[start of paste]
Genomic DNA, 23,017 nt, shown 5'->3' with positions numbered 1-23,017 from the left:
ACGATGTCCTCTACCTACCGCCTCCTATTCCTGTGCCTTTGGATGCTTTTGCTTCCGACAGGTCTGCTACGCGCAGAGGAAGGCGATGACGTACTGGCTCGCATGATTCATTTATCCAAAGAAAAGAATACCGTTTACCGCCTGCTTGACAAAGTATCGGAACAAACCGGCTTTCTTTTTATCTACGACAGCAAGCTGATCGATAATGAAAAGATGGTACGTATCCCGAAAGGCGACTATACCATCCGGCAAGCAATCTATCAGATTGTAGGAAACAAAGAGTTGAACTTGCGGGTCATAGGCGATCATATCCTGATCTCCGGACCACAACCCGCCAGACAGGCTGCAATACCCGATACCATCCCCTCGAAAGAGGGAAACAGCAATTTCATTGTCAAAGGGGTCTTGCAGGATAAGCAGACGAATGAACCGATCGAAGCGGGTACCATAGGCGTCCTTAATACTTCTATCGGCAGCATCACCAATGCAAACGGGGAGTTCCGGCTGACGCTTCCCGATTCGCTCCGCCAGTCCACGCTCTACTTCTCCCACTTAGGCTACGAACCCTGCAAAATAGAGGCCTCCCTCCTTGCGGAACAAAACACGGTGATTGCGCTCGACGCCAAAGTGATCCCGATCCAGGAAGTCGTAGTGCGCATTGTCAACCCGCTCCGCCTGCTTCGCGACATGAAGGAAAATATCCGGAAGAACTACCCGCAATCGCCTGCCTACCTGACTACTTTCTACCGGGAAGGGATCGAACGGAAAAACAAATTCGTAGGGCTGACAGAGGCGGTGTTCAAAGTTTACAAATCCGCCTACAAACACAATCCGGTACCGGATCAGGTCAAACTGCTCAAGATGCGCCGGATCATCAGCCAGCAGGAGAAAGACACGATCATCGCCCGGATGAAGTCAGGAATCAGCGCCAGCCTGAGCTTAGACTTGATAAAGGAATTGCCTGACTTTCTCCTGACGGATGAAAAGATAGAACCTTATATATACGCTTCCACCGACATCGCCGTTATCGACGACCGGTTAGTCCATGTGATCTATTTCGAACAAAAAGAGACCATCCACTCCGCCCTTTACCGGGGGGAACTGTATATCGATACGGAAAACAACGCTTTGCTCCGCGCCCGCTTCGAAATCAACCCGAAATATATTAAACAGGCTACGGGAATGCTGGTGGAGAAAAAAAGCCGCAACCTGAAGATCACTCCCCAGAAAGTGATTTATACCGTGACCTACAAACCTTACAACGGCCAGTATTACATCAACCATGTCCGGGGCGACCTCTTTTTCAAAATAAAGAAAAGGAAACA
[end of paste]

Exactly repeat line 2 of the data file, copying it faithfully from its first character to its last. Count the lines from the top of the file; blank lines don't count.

ACGATGTCCTCTACCTACCGCCTCCTATTCCTGTGCCTTTGGATGCTTTTGCTTCCGACAGGTCTGCTACGCGCAGAGGAAGGCGATGACGTACTGGCTCGCATGATTCATTTATCCAAAGAAAAGAATACCGTTTACCGCCTGCTTGACAAAGTATCGGAACAAACCGGCTTTCTTTTTATCTACGACAGCAAGCTGATCGATAATGAAAAGATGGTACGTATCCCGAAAGGCGACTATACCATCCGGCAAGCAATCTATCAGATTGTAGGAAACAAAGAGTTGAACTTGCGGGTCATAGGCGATCATATCCTGATCTCCGGACCACAACCCGCCAGACAGGCTGCAATACCCGATACCATCCCCTCGAAAGAGGGAAACAGCAATTTCATTGTCAAAGGGGTCTTGCAGGATAAGCAGACGAATGAACCGATCGAAGCGGGTACCATAGGCGTCCTTAATACTTCTATCGGCAGCATCACCAATGCAAACGGGGAGTTCCGGCTGACGCTTCCCGATTCGCTCCGCCAGTCCACGCTCTACTTCTCCCACTTAGGCTACGAACCCTGCAAAATAGAGGCCTCCCTCCTTGCGGAACAAAACACGGTGATTGCGCTCGACGCCAAAGTGATCCCGATCCAGGAAGTCGTAGTGCGCATTGTCAACCCGCTCCGCCTGCTTCGCGACATGAAGGAAAATATCCGGAAGAACTACCCGCAATCGCCTGCCTACCTGACTACTTTCTACCGGGAAGGGATCGAACGGAAAAACAAATTCGTAGGGCTGACAGAGGCGGTGTTCAAAGTTTACAAATCCGCCTACAAACACAATCCGGTACCGGATCAGGTCAAACTGCTCAAGATGCGCCGGATCATCAGCCAGCAGGAGAAAGACACGATCATCGCCCGGATGAAGTCAGGAATCAGCGCCAGCCTGAGCTTAGACTTGATAAAGGAATTGCCTGACTTTCTCCTGACGGATGAAAAGATAGAACCTTATATATACGCTTCCACCGACATCGCCGTTATCGACGACCGGTTAGTCCATGTGATCTATTTCGAACAAAAAGAGACCATCCACTCCGCCCTTTACCGGGGGGAACTGTATATCGATACGGAAAACAACGCTTTGCTCCGCGCCCGCTTCGAAATCAACCCGAAATATATTAAACAGGCTACGGGAATGCTGGTGGAGAAAAAAAGCCGCAACCTGAAGATCACTCCCCAGAAAGTGATTTATACCGTGACCTACAAACCTTACAACGGCCAGTATTACATCAACCATGTCCGGGGCGACCTCTTTTTCAAAATAAAGAAAAGGAAACA